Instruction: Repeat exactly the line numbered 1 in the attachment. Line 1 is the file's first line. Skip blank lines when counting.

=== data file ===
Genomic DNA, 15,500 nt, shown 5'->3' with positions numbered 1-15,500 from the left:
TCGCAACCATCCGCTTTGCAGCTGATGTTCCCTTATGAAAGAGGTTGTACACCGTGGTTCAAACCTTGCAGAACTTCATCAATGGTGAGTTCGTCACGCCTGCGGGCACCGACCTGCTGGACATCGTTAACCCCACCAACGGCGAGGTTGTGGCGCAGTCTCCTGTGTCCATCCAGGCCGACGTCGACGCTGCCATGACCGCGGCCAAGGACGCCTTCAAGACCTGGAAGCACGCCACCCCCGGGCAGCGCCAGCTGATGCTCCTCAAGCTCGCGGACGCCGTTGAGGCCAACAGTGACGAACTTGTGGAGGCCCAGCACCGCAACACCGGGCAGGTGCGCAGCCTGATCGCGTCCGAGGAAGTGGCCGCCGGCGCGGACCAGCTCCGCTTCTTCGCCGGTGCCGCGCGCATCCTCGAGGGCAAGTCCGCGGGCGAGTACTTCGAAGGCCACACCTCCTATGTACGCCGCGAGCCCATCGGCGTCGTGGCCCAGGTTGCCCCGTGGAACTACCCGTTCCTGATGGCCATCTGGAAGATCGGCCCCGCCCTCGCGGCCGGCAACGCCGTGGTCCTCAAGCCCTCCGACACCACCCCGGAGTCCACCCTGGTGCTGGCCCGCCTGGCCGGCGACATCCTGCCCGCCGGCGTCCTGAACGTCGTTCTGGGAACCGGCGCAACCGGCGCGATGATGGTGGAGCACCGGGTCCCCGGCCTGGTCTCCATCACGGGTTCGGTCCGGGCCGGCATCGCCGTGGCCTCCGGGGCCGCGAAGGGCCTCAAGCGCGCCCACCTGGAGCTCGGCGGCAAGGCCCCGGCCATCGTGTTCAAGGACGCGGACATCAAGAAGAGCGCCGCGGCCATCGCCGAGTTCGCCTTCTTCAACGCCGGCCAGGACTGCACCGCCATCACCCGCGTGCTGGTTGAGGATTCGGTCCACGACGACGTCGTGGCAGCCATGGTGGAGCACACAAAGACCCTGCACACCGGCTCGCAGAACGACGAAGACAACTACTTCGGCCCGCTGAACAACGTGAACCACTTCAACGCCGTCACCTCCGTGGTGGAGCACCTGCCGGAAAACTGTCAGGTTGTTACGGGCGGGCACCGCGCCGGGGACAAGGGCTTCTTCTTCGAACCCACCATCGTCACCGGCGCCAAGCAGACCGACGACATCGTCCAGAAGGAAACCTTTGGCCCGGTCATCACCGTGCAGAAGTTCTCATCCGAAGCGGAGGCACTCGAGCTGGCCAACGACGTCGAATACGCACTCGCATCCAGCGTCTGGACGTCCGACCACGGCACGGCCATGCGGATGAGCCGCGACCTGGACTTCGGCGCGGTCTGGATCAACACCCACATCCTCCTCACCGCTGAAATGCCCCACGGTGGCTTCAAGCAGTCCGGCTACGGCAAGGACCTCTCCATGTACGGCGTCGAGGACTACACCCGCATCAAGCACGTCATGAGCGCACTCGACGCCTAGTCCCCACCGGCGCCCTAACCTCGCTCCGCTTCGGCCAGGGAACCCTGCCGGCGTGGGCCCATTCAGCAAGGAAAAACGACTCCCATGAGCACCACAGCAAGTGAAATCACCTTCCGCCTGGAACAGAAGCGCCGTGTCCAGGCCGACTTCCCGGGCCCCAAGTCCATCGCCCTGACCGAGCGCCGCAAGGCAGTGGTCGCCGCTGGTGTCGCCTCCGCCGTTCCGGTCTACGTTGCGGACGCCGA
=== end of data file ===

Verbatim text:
Genomic DNA, 15,500 nt, shown 5'->3' with positions numbered 1-15,500 from the left: